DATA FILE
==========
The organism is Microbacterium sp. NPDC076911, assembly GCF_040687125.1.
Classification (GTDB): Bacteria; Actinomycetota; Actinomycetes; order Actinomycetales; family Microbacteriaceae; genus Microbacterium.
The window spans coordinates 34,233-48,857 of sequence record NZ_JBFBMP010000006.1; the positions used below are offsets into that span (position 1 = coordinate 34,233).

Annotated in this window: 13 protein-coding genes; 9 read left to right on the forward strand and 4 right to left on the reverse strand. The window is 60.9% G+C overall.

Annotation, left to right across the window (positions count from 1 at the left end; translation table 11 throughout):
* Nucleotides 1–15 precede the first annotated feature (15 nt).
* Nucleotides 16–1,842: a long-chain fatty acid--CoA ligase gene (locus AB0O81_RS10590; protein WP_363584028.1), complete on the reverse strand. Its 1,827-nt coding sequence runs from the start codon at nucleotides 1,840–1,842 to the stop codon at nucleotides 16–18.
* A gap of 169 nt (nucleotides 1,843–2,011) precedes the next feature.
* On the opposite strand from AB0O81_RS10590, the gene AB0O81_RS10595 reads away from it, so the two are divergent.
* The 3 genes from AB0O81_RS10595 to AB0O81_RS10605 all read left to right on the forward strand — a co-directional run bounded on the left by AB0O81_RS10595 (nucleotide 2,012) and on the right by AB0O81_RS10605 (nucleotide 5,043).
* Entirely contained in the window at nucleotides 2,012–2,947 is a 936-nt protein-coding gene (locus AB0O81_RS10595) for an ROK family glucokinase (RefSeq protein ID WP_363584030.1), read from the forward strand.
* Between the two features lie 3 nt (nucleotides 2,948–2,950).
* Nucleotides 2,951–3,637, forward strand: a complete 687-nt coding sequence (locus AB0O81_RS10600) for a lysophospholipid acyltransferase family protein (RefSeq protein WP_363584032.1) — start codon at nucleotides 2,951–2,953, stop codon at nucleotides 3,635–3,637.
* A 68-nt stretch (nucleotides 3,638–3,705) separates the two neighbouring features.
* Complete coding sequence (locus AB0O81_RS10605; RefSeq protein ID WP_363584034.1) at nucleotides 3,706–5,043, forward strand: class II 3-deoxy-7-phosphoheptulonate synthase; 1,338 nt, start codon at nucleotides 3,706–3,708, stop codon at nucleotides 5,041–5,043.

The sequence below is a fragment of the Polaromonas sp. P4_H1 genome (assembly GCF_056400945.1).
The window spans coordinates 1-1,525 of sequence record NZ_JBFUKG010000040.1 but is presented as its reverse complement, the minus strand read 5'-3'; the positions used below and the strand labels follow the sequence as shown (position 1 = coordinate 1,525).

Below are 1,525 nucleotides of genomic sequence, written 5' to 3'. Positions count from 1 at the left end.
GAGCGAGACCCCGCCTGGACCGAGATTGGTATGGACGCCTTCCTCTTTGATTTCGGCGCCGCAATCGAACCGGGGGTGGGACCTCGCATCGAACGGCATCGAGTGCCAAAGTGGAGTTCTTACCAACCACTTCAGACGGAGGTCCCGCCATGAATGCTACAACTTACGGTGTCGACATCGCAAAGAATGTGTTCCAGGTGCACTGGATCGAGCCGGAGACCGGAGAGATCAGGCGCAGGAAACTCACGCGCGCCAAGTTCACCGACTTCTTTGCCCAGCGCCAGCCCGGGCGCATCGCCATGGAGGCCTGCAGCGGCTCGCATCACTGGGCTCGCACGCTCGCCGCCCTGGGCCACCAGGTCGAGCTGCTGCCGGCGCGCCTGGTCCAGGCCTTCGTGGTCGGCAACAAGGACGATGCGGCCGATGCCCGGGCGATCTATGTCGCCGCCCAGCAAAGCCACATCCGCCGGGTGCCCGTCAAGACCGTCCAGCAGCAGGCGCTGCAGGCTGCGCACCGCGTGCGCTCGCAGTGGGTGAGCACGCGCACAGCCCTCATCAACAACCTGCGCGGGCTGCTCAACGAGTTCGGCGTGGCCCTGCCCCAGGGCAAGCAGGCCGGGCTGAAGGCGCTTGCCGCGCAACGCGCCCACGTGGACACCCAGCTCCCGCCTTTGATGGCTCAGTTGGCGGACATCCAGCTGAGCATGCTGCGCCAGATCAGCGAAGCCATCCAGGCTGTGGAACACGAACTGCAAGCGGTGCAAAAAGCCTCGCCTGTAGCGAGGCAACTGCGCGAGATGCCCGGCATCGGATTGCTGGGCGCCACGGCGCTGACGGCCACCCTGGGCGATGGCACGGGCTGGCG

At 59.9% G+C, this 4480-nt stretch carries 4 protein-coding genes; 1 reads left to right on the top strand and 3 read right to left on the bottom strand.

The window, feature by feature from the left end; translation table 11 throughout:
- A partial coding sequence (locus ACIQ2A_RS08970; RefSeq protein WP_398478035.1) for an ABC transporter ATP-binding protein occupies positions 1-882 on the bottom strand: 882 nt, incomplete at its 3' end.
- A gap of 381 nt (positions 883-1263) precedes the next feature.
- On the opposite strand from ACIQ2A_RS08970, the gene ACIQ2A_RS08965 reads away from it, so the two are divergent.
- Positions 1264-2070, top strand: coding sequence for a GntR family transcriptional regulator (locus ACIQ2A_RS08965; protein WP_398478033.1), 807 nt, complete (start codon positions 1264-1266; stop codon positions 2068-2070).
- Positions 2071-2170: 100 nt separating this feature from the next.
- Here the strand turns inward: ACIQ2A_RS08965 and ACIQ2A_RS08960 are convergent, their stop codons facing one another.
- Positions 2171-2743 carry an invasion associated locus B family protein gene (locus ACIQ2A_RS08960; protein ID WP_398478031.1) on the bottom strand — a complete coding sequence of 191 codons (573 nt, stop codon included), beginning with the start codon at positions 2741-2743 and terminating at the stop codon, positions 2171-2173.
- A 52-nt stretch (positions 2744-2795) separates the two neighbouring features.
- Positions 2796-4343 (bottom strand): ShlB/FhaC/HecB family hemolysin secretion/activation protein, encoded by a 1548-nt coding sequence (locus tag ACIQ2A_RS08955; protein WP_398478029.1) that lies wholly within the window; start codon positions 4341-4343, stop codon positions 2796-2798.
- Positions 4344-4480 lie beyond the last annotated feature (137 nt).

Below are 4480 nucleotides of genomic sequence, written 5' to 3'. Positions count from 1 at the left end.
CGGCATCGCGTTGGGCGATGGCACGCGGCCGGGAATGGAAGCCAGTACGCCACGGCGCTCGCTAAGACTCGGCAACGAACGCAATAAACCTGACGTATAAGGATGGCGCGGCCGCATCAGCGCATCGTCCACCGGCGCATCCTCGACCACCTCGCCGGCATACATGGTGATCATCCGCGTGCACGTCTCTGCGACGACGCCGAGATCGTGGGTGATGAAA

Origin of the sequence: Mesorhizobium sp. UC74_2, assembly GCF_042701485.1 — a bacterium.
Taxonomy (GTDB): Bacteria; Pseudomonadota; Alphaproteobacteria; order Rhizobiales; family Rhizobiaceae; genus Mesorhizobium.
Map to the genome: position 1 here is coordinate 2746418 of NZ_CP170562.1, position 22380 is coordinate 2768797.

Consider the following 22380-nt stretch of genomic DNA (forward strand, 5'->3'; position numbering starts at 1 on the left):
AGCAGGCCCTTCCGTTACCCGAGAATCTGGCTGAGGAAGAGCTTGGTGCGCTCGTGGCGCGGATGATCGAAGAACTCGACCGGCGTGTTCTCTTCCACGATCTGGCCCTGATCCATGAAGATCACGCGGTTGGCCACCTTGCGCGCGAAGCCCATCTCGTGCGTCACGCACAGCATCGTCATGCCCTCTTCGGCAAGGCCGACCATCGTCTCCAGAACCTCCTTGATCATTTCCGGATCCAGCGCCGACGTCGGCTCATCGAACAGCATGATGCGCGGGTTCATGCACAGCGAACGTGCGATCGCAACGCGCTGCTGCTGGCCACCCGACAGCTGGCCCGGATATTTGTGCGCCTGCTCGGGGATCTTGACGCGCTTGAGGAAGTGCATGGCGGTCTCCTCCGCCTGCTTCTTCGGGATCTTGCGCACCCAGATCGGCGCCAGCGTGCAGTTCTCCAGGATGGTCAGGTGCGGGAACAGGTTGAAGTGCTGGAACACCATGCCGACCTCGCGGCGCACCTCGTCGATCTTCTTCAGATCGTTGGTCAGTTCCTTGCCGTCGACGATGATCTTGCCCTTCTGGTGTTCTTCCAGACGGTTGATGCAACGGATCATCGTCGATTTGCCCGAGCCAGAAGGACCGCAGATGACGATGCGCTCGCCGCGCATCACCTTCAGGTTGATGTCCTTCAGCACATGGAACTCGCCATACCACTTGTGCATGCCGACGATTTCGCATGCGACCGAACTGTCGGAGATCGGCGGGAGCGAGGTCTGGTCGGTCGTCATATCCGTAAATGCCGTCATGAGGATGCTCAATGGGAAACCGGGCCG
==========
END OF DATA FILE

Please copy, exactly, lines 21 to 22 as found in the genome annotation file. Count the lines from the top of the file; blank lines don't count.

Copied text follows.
The window, feature by feature from the left end; translation table 11 throughout:
- A partial coding sequence (locus ACIQ2A_RS08970; RefSeq protein WP_398478035.1) for an ABC transporter ATP-binding protein occupies positions 1-882 on the bottom strand: 882 nt, incomplete at its 3' end.